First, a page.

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Project Rubric for How to Use Git and GitHub



This rubric is here to help you understand the specifications for your project. It is the same rubric that the person evaluating your project will use. We will refer to this person as the "project evaluator" in this document. You should look at the rubric before you begin following the project instructions and before you submit your project.

How to Use: before you begin

  1. Look at the sections of the rubric and make sure you understand what the major pieces of the project are and which criteria apply to each piece.
  2. Go through each criteria item to understand what the project evaluator will be looking for in your project.
  3. Familiarize yourself with what is required for your project to "meet specifications" or to be "completely Udacious." In order to gain a certificate, you need to "meet specifications", however, to gain the most benefit and learn most from the experience, we encourage you to aim for "completely Udacious".
  4. Get started following the project instructions to make your project ready for submission.

How to Use: before you submit

  1. Once your project is complete, go through each criteria item and do your best to honestly evaluate where you think your project falls.
  2. If you think your project "does not meet specifications" for any criteria item, then you should make appropriate updates to your project.
  3. Once you’re confident that your project "meets specifications" or is "completely Udacious" for each item, follow the project submission instructions to submit!

How Grading Works

  1. Your project evaluator will use this rubric to evaluate your project.
  2. Your grade will simply be "pass" or "doesn’t pass."
  3. You earn a "pass" by not having any criteria items in the "does not meet specifications" column.
  4. If any criteria item "does not meet specifications," you will not pass. You will be able to make changes and re-submit the project.

The Rubric

Criteria for the create-your-own-adventure contribution

Criteria Does Not Meet Specifications Meets Specifications Exceeds Specifications (Completely Udacious)
Has the student made a pull request from a non-master branch? Pull request is from the master branch of the forked repository. Pull request is from an appropriately-named non-master branch of the forked repository. N/A
Does the pull request have a good title? Pull request has no description, or an inaccurate description. Pull request has a good title indicating what changes it introduces. Pull request has a title that summarizes the changes and a description that describes the changes in more detail.
Is the submitted content correctly formatted? The submitted content does not adhere to the guidelines of the repository. The submitted content adheres to the guidelines of the repository. The submitted content is a correctly formatted and creative contribution to the story.
Are all comments on the pull request addressed? One or more comments left by the project evaluator on the pull request are not addressed. Pull request is updated to make all changes requested by the project evaluator. N/A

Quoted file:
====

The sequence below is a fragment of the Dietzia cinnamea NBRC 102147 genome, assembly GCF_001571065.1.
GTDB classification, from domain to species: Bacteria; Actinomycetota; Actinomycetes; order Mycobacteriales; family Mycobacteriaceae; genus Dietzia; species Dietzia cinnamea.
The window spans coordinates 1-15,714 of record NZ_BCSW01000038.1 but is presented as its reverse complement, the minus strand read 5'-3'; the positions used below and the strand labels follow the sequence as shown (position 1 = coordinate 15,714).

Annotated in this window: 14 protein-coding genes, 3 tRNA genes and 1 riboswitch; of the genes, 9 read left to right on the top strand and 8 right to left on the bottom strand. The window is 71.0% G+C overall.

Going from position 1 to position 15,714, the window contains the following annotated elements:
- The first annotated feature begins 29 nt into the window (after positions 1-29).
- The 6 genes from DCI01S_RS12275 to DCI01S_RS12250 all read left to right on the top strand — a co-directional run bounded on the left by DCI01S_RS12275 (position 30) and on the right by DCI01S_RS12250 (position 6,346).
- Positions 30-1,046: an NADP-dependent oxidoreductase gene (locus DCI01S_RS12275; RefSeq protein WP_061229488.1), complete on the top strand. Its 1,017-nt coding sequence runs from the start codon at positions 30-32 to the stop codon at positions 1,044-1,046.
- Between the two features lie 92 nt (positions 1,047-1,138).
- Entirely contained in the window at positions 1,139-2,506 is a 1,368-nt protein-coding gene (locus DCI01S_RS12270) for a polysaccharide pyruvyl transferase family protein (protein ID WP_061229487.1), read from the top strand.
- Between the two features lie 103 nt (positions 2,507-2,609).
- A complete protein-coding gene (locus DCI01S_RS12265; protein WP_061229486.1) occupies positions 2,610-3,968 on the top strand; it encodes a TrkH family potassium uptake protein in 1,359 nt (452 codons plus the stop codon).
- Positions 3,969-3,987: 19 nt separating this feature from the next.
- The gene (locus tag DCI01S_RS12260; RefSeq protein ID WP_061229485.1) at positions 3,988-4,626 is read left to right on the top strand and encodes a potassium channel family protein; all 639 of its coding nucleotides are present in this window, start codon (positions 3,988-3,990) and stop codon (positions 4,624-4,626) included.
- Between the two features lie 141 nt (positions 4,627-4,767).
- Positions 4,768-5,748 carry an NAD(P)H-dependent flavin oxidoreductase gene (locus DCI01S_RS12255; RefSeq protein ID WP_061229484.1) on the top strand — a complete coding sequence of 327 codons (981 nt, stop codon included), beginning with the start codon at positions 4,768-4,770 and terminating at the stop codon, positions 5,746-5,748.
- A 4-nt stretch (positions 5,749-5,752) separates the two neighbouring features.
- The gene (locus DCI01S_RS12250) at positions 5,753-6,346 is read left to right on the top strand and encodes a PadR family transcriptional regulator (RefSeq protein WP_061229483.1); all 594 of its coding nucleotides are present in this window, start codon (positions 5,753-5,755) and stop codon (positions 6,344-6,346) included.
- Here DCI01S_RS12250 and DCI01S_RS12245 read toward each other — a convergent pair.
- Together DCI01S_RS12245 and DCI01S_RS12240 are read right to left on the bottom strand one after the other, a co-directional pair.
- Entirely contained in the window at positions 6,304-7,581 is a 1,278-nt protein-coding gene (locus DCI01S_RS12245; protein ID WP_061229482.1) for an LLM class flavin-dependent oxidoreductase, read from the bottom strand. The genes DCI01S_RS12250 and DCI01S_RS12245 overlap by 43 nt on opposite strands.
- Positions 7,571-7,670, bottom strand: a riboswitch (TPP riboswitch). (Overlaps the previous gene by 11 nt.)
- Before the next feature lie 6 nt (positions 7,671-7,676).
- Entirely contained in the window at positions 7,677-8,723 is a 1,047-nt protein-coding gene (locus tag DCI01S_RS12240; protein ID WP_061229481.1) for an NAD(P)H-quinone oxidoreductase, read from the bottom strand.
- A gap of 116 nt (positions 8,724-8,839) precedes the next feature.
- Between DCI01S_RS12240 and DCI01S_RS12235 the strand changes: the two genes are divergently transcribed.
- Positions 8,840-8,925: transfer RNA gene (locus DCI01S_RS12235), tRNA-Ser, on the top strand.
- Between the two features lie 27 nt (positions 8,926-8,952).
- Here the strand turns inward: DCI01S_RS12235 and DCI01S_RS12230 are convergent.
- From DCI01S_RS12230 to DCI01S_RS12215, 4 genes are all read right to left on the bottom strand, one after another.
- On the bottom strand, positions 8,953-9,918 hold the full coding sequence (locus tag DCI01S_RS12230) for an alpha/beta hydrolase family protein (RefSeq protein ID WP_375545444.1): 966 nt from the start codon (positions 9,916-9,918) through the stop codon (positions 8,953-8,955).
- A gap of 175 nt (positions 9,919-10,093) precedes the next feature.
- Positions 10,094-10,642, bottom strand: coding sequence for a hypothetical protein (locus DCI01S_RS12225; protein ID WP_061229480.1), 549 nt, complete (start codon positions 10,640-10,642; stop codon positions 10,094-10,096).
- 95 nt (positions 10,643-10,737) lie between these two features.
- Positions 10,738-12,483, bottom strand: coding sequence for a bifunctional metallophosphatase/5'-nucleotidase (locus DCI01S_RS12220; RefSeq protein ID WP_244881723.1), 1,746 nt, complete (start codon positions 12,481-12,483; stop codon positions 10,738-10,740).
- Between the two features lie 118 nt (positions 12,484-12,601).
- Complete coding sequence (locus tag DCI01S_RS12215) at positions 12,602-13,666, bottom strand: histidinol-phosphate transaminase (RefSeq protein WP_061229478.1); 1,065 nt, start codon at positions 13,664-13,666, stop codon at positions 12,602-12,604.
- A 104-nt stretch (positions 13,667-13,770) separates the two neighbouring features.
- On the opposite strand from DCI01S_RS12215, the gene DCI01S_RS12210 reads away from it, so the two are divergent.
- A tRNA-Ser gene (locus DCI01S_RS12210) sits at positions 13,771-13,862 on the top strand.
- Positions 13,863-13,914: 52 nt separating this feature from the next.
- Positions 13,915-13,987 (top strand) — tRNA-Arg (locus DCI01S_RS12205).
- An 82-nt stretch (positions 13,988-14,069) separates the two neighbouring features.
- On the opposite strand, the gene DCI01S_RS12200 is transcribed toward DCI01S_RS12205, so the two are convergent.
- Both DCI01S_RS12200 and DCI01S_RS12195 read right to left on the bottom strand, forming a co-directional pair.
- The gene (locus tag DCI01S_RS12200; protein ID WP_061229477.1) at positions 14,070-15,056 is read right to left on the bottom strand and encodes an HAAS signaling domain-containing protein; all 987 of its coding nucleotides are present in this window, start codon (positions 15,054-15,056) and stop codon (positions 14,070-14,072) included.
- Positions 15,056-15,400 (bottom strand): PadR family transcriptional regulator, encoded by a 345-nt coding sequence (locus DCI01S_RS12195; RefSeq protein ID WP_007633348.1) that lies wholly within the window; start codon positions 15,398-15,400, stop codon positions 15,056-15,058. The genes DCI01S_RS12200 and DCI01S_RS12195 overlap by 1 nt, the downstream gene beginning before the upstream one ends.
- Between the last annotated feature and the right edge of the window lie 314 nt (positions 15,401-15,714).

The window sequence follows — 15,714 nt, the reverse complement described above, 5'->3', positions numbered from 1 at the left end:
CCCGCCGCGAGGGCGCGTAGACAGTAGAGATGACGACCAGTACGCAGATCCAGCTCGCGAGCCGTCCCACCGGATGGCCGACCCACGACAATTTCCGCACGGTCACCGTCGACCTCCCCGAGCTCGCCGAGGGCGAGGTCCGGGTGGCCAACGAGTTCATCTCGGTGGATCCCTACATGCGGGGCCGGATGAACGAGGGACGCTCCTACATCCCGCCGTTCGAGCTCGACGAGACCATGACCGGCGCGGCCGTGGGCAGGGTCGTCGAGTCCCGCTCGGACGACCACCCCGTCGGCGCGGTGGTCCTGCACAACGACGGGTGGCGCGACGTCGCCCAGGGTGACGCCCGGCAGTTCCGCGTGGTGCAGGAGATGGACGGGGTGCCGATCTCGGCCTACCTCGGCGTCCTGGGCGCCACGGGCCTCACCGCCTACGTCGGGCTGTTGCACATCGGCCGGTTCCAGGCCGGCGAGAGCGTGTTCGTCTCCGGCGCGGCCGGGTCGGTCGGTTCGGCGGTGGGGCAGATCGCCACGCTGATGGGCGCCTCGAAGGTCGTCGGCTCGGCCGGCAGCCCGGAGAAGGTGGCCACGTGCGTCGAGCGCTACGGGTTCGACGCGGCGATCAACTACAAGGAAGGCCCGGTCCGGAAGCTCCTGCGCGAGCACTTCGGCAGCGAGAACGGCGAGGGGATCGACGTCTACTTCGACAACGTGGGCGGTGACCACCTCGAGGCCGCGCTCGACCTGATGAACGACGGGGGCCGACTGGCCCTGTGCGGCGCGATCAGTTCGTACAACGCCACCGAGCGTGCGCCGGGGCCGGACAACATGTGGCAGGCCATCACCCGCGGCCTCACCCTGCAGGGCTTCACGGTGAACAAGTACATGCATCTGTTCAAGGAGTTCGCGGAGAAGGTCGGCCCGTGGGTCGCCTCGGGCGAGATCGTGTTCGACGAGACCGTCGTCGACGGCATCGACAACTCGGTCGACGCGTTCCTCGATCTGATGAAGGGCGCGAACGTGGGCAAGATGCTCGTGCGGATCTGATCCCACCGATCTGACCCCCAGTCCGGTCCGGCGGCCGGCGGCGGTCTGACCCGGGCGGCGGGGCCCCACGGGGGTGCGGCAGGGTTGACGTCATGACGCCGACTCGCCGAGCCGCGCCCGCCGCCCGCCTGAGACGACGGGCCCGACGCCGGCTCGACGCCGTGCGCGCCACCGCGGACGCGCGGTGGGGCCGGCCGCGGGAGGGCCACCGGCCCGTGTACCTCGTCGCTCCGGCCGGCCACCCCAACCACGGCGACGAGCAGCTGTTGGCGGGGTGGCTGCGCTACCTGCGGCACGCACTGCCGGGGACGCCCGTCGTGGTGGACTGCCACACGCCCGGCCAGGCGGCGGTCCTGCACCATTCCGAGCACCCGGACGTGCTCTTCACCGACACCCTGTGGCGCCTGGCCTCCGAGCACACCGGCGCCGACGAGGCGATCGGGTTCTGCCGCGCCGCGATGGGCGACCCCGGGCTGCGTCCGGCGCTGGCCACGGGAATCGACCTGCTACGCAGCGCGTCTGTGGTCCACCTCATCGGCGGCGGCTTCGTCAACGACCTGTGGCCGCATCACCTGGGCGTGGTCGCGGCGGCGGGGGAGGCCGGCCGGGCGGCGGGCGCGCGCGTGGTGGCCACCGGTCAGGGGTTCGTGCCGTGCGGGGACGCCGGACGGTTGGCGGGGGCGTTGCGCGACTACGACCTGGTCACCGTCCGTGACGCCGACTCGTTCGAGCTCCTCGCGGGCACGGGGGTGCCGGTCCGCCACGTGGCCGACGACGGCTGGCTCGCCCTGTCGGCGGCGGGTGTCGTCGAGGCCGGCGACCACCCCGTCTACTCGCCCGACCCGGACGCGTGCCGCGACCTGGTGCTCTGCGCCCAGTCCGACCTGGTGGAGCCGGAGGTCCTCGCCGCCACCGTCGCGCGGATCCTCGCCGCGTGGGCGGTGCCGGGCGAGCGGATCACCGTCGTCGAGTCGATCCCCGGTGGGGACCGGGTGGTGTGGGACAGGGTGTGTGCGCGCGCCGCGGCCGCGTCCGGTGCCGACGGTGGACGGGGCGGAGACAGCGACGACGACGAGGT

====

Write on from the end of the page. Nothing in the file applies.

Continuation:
Criteria for the reflections repository

Criteria Does Not Meet Specifications Meets Specifications Exceeds Specifications (Completely Udacious)
Are the reflections technically accurate? The final commit of the student's main branch contains technically inaccurate statements about Git or GitHub. Everything in the final commit of the student's main branch is technically accurate. The reflections show the student’s insight into and mastery of Git and GitHub.
Are the reflections complete? Not all prompts have a response. All prompts have a well-thought-out response. Prompt responses have been refined over time, culminating in a solid understanding.
Does the main branch contain a merge commit? All work was done in a single branch, or none of the non-main branches were merged into the main branch. Work was done in another branch and merged into the main branch, resulting in a merge commit in the main branch's history. Many branches were created containing separate lines of thought, and these branches were merged back as those lines of thought were completed.
Are the changes at an appropriate level of granularity? There is only one commit or very few commits. There are many commits, and each represents a single logical change. The student revisits and updates prior reflections as they learn more about Git and GitHub, resulting in more than one commit per reflection prompt.

Criteria for both reflections and create-your-own-adventure

Both the reflections repository and the create-your-own-adventure contribution must meet the criteria in this section.

Criteria Does Not Meet Specifications Meets Specifications Exceeds Specifications (Completely Udacious)
Are the commits broken down into logical changes? Some commits have no clearly definable purpose or have multiple purposes. Each commit has a single purpose that can be clearly stated. The commit history is pristine and detailed.
Do the commits have descriptive commit messages? Some commits have vague commit messages (e.g. “made changes”) or inaccurate commit messages. Each commit has a descriptive message that describes what changed in that commit. When appropriate, commit messages have short summaries, followed by longer descriptions.
Does the content have a reasonable line length? Some lines contain more than 120 characters. All lines are at most 120 characters. N/A